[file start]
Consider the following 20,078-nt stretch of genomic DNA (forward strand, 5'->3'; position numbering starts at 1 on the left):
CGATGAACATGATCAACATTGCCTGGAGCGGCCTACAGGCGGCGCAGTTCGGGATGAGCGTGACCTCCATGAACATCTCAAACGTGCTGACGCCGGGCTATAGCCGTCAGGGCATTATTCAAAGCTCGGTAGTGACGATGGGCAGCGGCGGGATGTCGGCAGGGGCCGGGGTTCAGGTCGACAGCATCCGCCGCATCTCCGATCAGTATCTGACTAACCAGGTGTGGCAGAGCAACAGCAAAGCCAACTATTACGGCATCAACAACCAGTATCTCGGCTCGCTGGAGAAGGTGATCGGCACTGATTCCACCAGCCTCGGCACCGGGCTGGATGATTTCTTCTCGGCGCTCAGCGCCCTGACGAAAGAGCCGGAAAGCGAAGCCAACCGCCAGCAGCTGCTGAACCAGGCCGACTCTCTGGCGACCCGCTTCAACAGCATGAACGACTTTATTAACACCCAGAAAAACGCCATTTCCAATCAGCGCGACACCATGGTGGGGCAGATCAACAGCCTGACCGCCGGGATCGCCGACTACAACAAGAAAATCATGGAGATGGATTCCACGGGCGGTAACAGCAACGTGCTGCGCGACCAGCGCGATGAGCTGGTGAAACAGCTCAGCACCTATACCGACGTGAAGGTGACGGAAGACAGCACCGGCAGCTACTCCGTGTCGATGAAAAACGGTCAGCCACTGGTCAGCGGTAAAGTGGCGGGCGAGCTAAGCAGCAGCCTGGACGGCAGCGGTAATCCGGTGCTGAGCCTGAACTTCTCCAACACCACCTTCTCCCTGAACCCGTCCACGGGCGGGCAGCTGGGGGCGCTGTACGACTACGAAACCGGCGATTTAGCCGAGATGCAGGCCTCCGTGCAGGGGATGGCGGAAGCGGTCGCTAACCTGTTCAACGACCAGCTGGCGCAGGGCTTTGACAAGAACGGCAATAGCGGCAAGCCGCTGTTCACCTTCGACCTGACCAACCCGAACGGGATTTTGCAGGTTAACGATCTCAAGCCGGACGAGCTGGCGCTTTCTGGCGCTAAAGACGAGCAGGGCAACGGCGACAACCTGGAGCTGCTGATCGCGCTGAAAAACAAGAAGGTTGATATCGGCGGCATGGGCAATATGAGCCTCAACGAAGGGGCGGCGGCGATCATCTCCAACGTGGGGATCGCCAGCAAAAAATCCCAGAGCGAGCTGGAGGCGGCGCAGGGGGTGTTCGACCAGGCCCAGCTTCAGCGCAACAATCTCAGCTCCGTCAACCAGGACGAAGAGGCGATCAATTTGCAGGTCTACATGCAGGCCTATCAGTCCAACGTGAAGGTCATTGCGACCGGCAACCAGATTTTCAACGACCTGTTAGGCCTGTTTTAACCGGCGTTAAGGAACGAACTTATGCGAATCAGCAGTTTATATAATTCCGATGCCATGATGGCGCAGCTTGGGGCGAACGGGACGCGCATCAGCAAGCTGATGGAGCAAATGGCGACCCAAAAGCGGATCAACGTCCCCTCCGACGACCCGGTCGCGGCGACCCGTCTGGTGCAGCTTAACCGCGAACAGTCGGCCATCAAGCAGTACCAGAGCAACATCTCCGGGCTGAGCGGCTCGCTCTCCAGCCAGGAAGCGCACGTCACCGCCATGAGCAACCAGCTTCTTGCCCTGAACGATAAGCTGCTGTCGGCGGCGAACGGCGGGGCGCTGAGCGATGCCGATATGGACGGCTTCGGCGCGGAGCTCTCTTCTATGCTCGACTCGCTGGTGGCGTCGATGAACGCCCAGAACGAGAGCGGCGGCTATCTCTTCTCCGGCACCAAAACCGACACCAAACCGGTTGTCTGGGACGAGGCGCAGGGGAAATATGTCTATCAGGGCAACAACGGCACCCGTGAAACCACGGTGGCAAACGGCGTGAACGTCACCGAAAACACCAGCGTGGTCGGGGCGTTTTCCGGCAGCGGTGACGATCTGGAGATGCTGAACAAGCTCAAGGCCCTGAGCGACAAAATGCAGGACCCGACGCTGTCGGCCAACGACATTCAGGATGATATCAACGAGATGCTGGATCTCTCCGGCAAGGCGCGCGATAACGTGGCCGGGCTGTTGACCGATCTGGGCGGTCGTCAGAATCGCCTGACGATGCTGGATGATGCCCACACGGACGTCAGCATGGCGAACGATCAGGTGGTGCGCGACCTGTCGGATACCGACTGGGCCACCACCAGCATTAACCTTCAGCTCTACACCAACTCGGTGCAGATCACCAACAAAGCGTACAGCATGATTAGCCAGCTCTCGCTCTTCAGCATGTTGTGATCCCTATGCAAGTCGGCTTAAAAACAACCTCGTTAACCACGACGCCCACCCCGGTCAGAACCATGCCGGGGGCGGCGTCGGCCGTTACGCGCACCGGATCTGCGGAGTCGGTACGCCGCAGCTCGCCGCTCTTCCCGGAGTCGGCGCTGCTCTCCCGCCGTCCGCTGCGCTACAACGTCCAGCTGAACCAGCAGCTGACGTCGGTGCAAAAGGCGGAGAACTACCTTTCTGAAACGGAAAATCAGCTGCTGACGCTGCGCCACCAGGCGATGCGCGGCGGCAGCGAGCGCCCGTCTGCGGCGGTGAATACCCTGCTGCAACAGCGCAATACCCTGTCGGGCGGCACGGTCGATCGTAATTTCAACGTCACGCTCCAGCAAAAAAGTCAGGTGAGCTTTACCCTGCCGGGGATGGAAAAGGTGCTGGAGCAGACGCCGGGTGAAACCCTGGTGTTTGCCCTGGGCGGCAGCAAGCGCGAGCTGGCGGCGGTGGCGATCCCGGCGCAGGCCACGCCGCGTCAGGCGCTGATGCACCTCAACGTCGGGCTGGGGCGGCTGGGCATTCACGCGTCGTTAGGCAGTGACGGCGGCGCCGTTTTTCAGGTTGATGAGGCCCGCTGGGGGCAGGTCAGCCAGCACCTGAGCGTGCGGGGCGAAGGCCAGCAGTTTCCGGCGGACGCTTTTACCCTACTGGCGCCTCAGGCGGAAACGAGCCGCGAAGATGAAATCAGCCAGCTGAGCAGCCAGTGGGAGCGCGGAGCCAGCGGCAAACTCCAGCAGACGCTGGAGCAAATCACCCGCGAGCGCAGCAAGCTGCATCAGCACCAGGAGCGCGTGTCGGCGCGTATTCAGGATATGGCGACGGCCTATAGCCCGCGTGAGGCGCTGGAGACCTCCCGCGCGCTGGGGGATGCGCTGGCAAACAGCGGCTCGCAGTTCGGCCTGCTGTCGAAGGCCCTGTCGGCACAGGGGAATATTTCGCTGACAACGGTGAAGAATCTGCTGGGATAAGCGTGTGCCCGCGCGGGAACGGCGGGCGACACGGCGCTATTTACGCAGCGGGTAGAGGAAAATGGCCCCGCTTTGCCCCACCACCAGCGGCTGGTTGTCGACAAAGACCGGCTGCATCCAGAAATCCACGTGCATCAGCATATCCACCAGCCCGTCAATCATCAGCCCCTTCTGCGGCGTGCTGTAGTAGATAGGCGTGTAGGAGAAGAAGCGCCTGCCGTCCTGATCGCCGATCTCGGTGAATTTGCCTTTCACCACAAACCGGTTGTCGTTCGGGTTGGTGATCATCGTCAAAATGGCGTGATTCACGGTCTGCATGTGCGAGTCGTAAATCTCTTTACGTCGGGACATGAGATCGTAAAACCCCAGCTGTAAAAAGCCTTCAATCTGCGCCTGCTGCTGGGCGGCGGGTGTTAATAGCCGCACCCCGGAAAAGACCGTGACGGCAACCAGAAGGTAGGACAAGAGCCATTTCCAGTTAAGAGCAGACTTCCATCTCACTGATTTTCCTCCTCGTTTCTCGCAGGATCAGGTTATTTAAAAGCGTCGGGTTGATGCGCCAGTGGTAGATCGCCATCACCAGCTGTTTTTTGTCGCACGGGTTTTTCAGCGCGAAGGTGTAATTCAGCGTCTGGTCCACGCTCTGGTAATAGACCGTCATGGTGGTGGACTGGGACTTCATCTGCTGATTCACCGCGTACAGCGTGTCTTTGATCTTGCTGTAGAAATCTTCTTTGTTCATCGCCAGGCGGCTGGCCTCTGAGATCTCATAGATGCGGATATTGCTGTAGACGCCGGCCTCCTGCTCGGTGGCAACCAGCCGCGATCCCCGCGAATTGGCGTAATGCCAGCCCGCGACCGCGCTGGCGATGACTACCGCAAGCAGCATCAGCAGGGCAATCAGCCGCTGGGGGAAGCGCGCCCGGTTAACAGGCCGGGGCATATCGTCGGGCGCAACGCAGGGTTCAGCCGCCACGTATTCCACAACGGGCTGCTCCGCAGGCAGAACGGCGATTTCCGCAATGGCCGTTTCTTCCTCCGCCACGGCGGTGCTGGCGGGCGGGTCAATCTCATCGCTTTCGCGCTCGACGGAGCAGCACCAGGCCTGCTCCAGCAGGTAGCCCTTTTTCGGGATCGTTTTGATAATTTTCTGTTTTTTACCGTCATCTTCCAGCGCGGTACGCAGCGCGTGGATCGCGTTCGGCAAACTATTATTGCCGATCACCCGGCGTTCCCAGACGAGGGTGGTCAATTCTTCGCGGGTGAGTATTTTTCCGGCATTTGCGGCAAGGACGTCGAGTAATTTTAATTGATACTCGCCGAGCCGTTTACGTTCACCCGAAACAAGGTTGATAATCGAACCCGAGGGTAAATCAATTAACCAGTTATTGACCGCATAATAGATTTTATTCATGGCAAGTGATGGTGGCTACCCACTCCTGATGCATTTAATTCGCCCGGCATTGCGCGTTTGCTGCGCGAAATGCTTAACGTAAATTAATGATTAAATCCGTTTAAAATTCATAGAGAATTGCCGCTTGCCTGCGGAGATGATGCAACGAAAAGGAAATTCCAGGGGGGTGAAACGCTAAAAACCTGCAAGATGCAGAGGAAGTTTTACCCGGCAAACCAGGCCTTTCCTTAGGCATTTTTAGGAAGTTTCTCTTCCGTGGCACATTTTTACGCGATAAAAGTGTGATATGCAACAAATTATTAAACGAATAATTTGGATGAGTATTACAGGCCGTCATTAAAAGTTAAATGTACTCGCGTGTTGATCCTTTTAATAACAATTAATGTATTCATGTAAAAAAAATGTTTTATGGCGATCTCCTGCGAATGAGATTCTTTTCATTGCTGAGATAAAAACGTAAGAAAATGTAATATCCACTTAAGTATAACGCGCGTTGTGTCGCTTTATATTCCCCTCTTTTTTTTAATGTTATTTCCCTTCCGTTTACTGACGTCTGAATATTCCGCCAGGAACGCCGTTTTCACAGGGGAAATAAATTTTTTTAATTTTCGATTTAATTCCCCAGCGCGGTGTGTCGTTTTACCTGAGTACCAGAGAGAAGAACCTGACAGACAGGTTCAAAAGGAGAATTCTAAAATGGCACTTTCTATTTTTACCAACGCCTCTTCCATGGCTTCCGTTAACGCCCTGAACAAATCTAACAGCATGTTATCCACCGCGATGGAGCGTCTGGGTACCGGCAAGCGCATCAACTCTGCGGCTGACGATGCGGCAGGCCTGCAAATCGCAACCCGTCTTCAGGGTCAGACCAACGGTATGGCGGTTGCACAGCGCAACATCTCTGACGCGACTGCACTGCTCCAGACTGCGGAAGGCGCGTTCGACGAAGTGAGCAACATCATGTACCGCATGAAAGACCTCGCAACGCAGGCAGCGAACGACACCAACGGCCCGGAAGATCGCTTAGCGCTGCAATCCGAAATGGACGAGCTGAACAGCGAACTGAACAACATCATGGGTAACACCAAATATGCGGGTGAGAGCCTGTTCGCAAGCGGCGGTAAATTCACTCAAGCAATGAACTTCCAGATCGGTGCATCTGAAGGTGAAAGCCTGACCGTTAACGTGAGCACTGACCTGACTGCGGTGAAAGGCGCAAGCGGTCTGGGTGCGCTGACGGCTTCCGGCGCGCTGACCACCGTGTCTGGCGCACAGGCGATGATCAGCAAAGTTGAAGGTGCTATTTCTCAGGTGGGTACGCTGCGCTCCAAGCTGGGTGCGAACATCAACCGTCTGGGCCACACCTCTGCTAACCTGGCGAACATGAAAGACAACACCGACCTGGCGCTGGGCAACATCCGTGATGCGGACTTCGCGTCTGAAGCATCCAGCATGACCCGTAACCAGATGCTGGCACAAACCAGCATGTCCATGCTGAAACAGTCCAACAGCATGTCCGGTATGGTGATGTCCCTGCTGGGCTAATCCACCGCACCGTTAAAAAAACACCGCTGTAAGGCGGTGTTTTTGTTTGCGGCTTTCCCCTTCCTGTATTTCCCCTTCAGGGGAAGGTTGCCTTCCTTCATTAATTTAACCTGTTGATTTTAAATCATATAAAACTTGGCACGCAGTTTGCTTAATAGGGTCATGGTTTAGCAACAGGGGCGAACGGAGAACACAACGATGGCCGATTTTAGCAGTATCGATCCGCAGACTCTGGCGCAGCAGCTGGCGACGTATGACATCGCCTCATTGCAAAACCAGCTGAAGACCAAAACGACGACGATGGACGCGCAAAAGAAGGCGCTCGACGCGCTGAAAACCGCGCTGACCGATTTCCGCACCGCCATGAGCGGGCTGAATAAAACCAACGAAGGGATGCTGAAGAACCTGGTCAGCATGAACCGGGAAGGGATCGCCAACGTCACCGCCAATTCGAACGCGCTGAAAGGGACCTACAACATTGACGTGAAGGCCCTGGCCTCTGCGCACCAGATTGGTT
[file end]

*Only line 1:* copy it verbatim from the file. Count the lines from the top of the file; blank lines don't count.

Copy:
Consider the following 20,078-nt stretch of genomic DNA (forward strand, 5'->3'; position numbering starts at 1 on the left):